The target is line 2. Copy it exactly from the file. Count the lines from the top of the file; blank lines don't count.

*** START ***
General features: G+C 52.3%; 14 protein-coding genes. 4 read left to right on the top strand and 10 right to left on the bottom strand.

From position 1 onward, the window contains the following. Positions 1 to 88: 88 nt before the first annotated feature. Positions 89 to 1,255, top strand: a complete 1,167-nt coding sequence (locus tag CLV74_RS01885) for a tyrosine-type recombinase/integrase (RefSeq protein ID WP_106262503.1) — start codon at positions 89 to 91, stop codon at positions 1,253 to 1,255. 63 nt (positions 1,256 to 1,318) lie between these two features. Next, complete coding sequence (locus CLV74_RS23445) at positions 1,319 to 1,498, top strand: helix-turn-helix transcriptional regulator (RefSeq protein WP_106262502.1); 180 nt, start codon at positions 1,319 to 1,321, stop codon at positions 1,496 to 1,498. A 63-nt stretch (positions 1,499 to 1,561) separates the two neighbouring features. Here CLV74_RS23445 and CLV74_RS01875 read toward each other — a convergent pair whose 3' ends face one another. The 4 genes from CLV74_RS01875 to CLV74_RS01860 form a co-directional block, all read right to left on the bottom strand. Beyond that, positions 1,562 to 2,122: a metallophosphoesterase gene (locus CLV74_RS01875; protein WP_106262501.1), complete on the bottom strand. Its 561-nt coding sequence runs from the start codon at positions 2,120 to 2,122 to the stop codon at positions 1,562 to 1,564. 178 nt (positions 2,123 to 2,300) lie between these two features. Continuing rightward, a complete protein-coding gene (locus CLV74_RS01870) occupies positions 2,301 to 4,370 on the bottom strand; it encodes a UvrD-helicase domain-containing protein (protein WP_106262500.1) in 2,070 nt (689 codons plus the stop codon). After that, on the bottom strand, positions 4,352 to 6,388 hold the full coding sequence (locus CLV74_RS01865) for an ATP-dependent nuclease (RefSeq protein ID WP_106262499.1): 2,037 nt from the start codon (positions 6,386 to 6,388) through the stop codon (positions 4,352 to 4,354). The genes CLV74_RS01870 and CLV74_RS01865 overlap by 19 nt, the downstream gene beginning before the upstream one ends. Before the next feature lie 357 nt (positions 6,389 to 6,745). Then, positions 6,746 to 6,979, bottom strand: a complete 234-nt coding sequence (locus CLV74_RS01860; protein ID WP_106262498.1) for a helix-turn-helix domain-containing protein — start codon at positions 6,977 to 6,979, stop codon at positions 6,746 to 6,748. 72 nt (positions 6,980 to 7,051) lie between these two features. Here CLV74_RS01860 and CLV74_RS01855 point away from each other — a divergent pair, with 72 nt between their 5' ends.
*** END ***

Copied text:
From position 1 onward, the window contains the following. Positions 1 to 88: 88 nt before the first annotated feature. Positions 89 to 1,255, top strand: a complete 1,167-nt coding sequence (locus tag CLV74_RS01885) for a tyrosine-type recombinase/integrase (RefSeq protein ID WP_106262503.1) — start codon at positions 89 to 91, stop codon at positions 1,253 to 1,255. 63 nt (positions 1,256 to 1,318) lie between these two features. Next, complete coding sequence (locus CLV74_RS23445) at positions 1,319 to 1,498, top strand: helix-turn-helix transcriptional regulator (RefSeq protein WP_106262502.1); 180 nt, start codon at positions 1,319 to 1,321, stop codon at positions 1,496 to 1,498. A 63-nt stretch (positions 1,499 to 1,561) separates the two neighbouring features. Here CLV74_RS23445 and CLV74_RS01875 read toward each other — a convergent pair whose 3' ends face one another. The 4 genes from CLV74_RS01875 to CLV74_RS01860 form a co-directional block, all read right to left on the bottom strand. Beyond that, positions 1,562 to 2,122: a metallophosphoesterase gene (locus CLV74_RS01875; protein WP_106262501.1), complete on the bottom strand. Its 561-nt coding sequence runs from the start codon at positions 2,120 to 2,122 to the stop codon at positions 1,562 to 1,564. 178 nt (positions 2,123 to 2,300) lie between these two features. Continuing rightward, a complete protein-coding gene (locus CLV74_RS01870) occupies positions 2,301 to 4,370 on the bottom strand; it encodes a UvrD-helicase domain-containing protein (protein WP_106262500.1) in 2,070 nt (689 codons plus the stop codon). After that, on the bottom strand, positions 4,352 to 6,388 hold the full coding sequence (locus CLV74_RS01865) for an ATP-dependent nuclease (RefSeq protein ID WP_106262499.1): 2,037 nt from the start codon (positions 6,386 to 6,388) through the stop codon (positions 4,352 to 4,354). The genes CLV74_RS01870 and CLV74_RS01865 overlap by 19 nt, the downstream gene beginning before the upstream one ends. Before the next feature lie 357 nt (positions 6,389 to 6,745). Then, positions 6,746 to 6,979, bottom strand: a complete 234-nt coding sequence (locus CLV74_RS01860; protein ID WP_106262498.1) for a helix-turn-helix domain-containing protein — start codon at positions 6,977 to 6,979, stop codon at positions 6,746 to 6,748. 72 nt (positions 6,980 to 7,051) lie between these two features. Here CLV74_RS01860 and CLV74_RS01855 point away from each other — a divergent pair, with 72 nt between their 5' ends.